Philippines: Native Missionaries Suffer after Typhoons
Christian Aid

A succession of storms that battered the eastern Philippines left over 1000 people dead or missing. An estimated 500,000 have been affected; native missionaries have not been spared. The most deadly typhoon hit the eastern part of Luzon Island approximately 40 miles east of Manila on November 29. It was followed by Typhoon Nanmadol only days later. Rescue efforts were inhibited due to extensive flooding and landslides, blocking roads for miles. Though pinpointing an exact figure is difficult due to hampered communication and travel abilities, estimates place the death toll at over 550. Numbers could rise as hunger, lack of clean drinking water and unsanitary living conditions contribute to disease among displaced flood victims. Among those victims are many native missionaries supported by Christian Aid. Ministry headquarters have also been affected; one has been frantically digging a deeper drainage canal around its facilities in an attempt to divert rising flood waters. Indigenous ministries want to help many of the thousands affected by the typhoons as soon as funds and road conditions allow. They will use their relief efforts as a way to spread the gospel of Christ among flood victims. Please remember those victims, and the gospel workers among them, in your prayers. If you are interested in giving towards flood relief in the Philippines, write [email protected] and put MI- 536 801-DIS on the subject line, or call 1-800-977- 5650.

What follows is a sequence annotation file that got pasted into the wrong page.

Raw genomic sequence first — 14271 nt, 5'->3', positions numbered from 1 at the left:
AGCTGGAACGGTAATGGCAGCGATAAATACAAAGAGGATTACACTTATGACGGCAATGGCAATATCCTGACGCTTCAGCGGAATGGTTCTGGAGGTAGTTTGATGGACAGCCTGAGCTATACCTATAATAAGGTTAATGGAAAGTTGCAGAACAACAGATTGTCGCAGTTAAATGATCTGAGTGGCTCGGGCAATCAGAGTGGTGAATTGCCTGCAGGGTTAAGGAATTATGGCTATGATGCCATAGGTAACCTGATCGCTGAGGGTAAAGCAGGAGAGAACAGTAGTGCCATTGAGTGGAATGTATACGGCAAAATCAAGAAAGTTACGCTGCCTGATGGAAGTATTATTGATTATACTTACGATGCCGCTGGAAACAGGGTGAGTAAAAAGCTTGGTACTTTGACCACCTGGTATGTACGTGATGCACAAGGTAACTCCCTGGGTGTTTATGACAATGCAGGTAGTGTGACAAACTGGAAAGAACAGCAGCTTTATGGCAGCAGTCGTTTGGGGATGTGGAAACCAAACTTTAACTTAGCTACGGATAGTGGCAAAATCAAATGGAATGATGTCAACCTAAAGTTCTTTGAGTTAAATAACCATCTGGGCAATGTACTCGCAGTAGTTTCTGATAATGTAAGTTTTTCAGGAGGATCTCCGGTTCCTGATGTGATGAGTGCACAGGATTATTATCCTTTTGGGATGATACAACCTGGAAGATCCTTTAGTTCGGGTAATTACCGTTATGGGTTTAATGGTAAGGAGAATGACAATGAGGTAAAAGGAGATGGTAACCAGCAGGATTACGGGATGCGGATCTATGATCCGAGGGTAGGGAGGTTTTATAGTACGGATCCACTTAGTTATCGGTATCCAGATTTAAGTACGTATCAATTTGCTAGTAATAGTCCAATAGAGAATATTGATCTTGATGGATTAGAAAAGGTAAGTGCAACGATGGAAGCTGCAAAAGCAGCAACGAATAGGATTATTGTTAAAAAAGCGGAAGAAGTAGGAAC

Harassed Professor Files Suit Against Univ. of Oklahoma
Jim Brown, AgapePress

Administrators at the University of Oklahoma are being accused of conspiring to punish an outspoken professor for his political views. Tenured geology professor David Deming has filed a lawsuit against OU for stripping him of his office and most of this courses.  The Foundation for Individual Rights in Education (FIRE), which has advocated on his behalf, claims OU administrators plotted to ostracize Deming for his outspoken political views and attempts at whistle blowing. FIRE's Greg Lukianoff notes that four years ago, Deming was charged with sexual harassment for mocking a columnist's pro-gun control arguments.  Since that time, Lukianoff maintains administrators at the school have gone through "extensive efforts to marginalize and punish Professor Deming for his speech and for bringing up very legitimate concerns about potential double-dealing of the university." Deming has raised concerns about a possible conflict of interest between the OU School of Geology and Geophysics and a private company called Fusion Geophysical, which is owned by one of the professors. According to the FIRE spokesman, Deming was removed from the department after questioning the ethical judgment of some department officials. According to FIRE president David French, university e-mails and documents illustrate a conspiracy to silence Deming.  The school's conduct, he says, "has been shameful" and constitutes a "naked attempt to subvert academic freedom."